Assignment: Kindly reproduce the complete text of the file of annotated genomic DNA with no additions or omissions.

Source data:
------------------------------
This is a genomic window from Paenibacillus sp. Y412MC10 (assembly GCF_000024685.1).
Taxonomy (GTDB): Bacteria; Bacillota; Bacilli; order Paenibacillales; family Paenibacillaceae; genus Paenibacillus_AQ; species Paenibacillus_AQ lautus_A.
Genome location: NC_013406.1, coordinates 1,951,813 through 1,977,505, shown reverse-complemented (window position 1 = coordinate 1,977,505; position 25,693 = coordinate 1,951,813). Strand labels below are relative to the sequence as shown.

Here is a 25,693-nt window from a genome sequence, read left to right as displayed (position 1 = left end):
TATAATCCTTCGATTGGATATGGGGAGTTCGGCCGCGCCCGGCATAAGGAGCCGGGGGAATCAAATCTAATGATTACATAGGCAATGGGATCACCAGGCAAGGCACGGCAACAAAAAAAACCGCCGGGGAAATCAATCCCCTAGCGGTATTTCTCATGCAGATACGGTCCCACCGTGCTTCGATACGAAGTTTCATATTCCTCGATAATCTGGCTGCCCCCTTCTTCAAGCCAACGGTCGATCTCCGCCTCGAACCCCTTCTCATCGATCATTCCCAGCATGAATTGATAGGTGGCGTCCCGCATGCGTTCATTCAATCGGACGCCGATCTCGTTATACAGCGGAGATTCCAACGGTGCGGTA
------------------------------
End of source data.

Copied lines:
This is a genomic window from Paenibacillus sp. Y412MC10 (assembly GCF_000024685.1).
Taxonomy (GTDB): Bacteria; Bacillota; Bacilli; order Paenibacillales; family Paenibacillaceae; genus Paenibacillus_AQ; species Paenibacillus_AQ lautus_A.
Genome location: NC_013406.1, coordinates 1,951,813 through 1,977,505, shown reverse-complemented (window position 1 = coordinate 1,977,505; position 25,693 = coordinate 1,951,813). Strand labels below are relative to the sequence as shown.

Here is a 25,693-nt window from a genome sequence, read left to right as displayed (position 1 = left end):
TATAATCCTTCGATTGGATATGGGGAGTTCGGCCGCGCCCGGCATAAGGAGCCGGGGGAATCAAATCTAATGATTACATAGGCAATGGGATCACCAGGCAAGGCACGGCAACAAAAAAAACCGCCGGGGAAATCAATCCCCTAGCGGTATTTCTCATGCAGATACGGTCCCACCGTGCTTCGATACGAAGTTTCATATTCCTCGATAATCTGGCTGCCCCCTTCTTCAAGCCAACGGTCGATCTCCGCCTCGAACCCCTTCTCATCGATCATTCCCAGCATGAATTGATAGGTGGCGTCCCGCATGCGTTCATTCAATCGGACGCCGATCTCGTTATACAGCGGAGATTCCAACGGTGCGGTA